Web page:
SeaWorld share price leaps on cost-cutting plans as attendance continues to sink

 
Billy Bambrough
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Sjenza the polar bear is drawing fewer people to SeaWorld San Diego
Sjenza the polar bear is drawing fewer people to SeaWorld San Diego (Source: Getty)

SeaWorld – the US leisure park at the centre of an animal rights storm – has announced a new cost-cutting initiative in the middle of its change in strategy.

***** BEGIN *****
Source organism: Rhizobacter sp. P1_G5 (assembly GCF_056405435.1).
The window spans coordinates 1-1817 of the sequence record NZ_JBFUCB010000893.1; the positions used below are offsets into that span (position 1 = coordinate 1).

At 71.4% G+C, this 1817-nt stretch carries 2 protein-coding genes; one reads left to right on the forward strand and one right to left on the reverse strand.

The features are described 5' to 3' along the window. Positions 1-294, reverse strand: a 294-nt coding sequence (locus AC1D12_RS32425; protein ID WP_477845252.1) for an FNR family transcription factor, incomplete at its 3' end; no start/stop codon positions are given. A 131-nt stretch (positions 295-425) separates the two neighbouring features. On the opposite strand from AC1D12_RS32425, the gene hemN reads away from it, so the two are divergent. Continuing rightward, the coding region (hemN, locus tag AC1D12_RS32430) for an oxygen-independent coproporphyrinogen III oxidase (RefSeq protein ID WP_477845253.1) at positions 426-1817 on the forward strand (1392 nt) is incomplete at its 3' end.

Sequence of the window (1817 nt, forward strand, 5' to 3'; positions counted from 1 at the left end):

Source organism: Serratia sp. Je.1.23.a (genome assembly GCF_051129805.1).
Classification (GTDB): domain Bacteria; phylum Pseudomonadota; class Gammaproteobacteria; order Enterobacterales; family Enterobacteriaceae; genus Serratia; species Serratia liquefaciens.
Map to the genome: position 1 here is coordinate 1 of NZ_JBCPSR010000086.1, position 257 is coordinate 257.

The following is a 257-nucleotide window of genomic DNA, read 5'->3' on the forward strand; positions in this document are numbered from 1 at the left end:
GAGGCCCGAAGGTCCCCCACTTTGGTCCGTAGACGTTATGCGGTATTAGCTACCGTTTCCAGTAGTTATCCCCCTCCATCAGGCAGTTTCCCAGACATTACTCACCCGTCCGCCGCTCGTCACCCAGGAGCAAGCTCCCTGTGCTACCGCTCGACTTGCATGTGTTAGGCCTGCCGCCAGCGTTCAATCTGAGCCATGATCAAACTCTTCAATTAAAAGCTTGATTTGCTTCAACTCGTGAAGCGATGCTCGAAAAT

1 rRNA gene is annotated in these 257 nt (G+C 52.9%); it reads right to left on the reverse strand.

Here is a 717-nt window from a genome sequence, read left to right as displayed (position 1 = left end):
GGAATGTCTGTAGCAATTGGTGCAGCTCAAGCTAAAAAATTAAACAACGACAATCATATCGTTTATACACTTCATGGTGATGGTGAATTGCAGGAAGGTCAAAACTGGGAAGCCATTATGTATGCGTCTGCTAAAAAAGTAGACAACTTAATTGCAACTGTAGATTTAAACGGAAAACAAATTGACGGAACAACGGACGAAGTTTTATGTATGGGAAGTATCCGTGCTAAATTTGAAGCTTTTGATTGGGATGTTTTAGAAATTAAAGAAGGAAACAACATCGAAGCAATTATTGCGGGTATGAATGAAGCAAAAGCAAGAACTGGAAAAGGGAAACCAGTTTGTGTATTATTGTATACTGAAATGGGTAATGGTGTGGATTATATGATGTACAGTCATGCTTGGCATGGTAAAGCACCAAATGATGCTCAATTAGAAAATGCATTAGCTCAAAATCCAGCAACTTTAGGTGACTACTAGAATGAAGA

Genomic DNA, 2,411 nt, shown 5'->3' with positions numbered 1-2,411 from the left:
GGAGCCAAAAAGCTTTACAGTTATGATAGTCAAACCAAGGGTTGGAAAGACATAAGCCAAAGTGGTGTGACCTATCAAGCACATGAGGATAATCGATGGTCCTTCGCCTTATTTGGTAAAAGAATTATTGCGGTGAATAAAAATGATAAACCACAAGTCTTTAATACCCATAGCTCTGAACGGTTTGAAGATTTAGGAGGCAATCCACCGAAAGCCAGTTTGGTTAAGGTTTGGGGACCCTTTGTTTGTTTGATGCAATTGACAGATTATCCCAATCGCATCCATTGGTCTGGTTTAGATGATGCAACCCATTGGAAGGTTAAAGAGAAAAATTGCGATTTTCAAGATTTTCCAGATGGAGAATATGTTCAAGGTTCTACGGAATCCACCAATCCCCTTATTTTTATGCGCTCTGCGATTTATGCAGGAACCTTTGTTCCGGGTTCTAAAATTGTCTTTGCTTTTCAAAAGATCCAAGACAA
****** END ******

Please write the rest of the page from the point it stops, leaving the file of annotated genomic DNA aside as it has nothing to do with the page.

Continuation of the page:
Shares in the company leapt at the open after sinking in the pre-market on the back of its third quarter results. Attendance fell 0.4 per cent to 8.3m, blamed on adverse weather in the north east of the US.

SeaWorld’s third-quarter earnings fell to $65.7m (£52m), from $98m in the same period a year ago. Revenue declined two per cent to $485.3m.

SeaWorld said in March it would abandon breeding its signature killer whales in a bid to reshape its image following public backlash against the treatment of animals.

The company now wants to reduce costs by around $65m, targeting $40m in net savings by the end of 2018.

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